Banks, government Bonds, and Default: What do the data Say?
Nicola Gennaioli (),
Alberto Martin and
Stefano Rossi ()
Journal of Monetary Economics, 2018, vol. 98, issue C, 98-113
This paper analyzes sovereign bondholdings by 20,000 banks in 191 countries and 20 sovereign default episodes over 1998–2012, establishing two robust facts. First, banks hold many government bonds (on average 9% of assets) in normal times, particularly banks making fewer loans and operating in less financially-developed countries. Second, during default years, banks with the average exposure to government bonds exhibit a lower growth rate of loans than banks without bonds (7-percentage points lower). These results indicate that the “dangerous embrace” between banks and their government plays a key role during sovereign defaults and its strength depends on local conditions.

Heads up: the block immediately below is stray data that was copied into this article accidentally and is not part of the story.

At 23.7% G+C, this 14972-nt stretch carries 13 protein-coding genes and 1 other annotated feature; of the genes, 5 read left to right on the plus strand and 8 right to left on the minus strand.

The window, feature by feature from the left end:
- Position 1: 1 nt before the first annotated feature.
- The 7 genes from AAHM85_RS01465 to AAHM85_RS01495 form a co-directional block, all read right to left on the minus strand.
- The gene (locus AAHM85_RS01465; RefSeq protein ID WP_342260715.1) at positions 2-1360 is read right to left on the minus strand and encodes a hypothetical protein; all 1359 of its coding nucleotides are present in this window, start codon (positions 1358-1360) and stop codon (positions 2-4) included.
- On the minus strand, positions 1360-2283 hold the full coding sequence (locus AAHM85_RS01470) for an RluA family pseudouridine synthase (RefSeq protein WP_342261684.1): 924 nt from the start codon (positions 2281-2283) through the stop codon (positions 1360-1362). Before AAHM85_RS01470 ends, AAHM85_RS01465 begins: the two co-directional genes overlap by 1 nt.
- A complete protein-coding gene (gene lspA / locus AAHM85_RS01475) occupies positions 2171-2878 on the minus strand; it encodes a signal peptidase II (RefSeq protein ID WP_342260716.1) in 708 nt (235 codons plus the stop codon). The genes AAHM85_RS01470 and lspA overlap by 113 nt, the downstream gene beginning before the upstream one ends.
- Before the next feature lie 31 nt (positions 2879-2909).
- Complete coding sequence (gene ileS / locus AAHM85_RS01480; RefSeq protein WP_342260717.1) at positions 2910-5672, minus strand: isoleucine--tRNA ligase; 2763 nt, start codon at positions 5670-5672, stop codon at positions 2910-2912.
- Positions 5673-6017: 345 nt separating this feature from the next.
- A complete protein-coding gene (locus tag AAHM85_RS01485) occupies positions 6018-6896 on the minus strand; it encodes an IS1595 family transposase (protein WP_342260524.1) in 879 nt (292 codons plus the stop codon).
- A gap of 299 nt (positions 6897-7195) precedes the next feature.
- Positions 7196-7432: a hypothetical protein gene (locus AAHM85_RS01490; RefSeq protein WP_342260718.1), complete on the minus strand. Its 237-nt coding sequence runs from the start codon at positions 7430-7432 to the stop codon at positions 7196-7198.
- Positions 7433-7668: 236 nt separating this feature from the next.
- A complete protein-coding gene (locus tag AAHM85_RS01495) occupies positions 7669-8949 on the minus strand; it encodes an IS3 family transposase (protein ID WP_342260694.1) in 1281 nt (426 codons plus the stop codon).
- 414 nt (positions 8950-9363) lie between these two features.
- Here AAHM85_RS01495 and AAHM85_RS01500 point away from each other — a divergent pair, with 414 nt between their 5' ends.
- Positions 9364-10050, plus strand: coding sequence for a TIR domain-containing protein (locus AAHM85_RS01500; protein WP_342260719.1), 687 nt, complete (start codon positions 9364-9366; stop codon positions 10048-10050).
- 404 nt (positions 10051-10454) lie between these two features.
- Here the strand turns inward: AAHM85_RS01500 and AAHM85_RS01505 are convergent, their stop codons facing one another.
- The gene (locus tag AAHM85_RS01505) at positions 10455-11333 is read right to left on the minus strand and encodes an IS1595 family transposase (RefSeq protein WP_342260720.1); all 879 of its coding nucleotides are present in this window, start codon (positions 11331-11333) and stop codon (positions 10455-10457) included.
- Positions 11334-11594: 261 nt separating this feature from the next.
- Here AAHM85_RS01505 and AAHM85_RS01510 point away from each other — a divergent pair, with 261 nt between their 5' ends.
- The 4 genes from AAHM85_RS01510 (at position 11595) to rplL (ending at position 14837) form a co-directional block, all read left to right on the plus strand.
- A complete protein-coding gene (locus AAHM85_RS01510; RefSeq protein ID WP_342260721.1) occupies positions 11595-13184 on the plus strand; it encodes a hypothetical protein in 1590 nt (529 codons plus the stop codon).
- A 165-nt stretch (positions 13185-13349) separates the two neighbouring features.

Keywords: Sovereign Risk; Sovereign Default; Government Bonds (search for similar items in EconPapers)
JEL-codes: F34 F36 G15 H63 (search for similar items in EconPapers)
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Working Paper: Banks, government bonds, and default: what do the data say? (2017)
Working Paper: Banks, Government Bonds, and Default: what do the Data Say? (2016)
Working Paper: Banks, Government Bonds, and Default: What do the Data Say? (2014)
Working Paper: Banks, Government Bonds, and Default; What do the Data Say? (2014)
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Persistent link: https://EconPapers.repec.org/RePEc:eee:moneco:v:98:y:2018:i:c:p:98-113
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